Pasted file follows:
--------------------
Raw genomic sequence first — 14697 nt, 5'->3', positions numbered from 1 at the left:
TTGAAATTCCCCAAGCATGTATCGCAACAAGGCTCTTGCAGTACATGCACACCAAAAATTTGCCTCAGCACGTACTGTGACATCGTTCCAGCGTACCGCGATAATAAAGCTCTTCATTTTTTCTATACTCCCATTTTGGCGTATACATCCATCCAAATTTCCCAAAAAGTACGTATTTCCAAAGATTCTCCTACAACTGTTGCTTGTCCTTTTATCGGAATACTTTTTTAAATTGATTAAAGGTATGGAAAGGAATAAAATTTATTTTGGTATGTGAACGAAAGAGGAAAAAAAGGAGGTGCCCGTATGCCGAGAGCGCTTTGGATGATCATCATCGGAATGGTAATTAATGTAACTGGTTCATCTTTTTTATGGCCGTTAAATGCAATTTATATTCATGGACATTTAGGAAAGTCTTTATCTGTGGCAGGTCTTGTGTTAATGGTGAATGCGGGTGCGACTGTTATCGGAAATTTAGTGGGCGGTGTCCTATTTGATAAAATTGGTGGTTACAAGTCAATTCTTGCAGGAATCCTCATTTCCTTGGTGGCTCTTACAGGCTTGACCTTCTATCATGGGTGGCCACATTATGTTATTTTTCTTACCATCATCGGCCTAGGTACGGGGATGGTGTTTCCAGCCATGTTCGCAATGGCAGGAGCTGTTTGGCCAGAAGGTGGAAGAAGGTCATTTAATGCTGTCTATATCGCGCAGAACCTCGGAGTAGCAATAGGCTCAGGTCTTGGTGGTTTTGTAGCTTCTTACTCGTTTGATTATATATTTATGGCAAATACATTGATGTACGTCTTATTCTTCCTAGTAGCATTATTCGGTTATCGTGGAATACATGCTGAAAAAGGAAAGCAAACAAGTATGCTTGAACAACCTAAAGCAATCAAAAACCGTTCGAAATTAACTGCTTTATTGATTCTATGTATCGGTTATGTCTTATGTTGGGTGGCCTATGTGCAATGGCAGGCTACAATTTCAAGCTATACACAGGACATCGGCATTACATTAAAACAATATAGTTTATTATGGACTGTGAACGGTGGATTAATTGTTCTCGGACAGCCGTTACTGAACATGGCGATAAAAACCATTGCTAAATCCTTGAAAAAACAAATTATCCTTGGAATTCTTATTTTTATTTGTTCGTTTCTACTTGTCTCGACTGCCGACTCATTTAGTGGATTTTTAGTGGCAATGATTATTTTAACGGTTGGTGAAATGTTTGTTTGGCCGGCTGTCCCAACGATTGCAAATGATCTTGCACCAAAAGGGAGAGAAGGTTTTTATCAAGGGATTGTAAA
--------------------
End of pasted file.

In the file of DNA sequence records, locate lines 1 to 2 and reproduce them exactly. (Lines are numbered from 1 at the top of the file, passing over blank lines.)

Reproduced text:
Raw genomic sequence first — 14697 nt, 5'->3', positions numbered from 1 at the left:
TTGAAATTCCCCAAGCATGTATCGCAACAAGGCTCTTGCAGTACATGCACACCAAAAATTTGCCTCAGCACGTACTGTGACATCGTTCCAGCGTACCGCGATAATAAAGCTCTTCATTTTTTCTATACTCCCATTTTGGCGTATACATCCATCCAAATTTCCCAAAAAGTACGTATTTCCAAAGATTCTCCTACAACTGTTGCTTGTCCTTTTATCGGAATACTTTTTTAAATTGATTAAAGGTATGGAAAGGAATAAAATTTATTTTGGTATGTGAACGAAAGAGGAAAAAAAGGAGGTGCCCGTATGCCGAGAGCGCTTTGGATGATCATCATCGGAATGGTAATTAATGTAACTGGTTCATCTTTTTTATGGCCGTTAAATGCAATTTATATTCATGGACATTTAGGAAAGTCTTTATCTGTGGCAGGTCTTGTGTTAATGGTGAATGCGGGTGCGACTGTTATCGGAAATTTAGTGGGCGGTGTCCTATTTGATAAAATTGGTGGTTACAAGTCAATTCTTGCAGGAATCCTCATTTCCTTGGTGGCTCTTACAGGCTTGACCTTCTATCATGGGTGGCCACATTATGTTATTTTTCTTACCATCATCGGCCTAGGTACGGGGATGGTGTTTCCAGCCATGTTCGCAATGGCAGGAGCTGTTTGGCCAGAAGGTGGAAGAAGGTCATTTAATGCTGTCTATATCGCGCAGAACCTCGGAGTAGCAATAGGCTCAGGTCTTGGTGGTTTTGTAGCTTCTTACTCGTTTGATTATATATTTATGGCAAATACATTGATGTACGTCTTATTCTTCCTAGTAGCATTATTCGGTTATCGTGGAATACATGCTGAAAAAGGAAAGCAAACAAGTATGCTTGAACAACCTAAAGCAATCAAAAACCGTTCGAAATTAACTGCTTTATTGATTCTATGTATCGGTTATGTCTTATGTTGGGTGGCCTATGTGCAATGGCAGGCTACAATTTCAAGCTATACACAGGACATCGGCATTACATTAAAACAATATAGTTTATTATGGACTGTGAACGGTGGATTAATTGTTCTCGGACAGCCGTTACTGAACATGGCGATAAAAACCATTGCTAAATCCTTGAAAAAACAAATTATCCTTGGAATTCTTATTTTTATTTGTTCGTTTCTACTTGTCTCGACTGCCGACTCATTTAGTGGATTTTTAGTGGCAATGATTATTTTAACGGTTGGTGAAATGTTTGTTTGGCCGGCTGTCCCAACGATTGCAAATGATCTTGCACCAAAAGGGAGAGAAGGTTTTTATCAAGGGATTGTAAA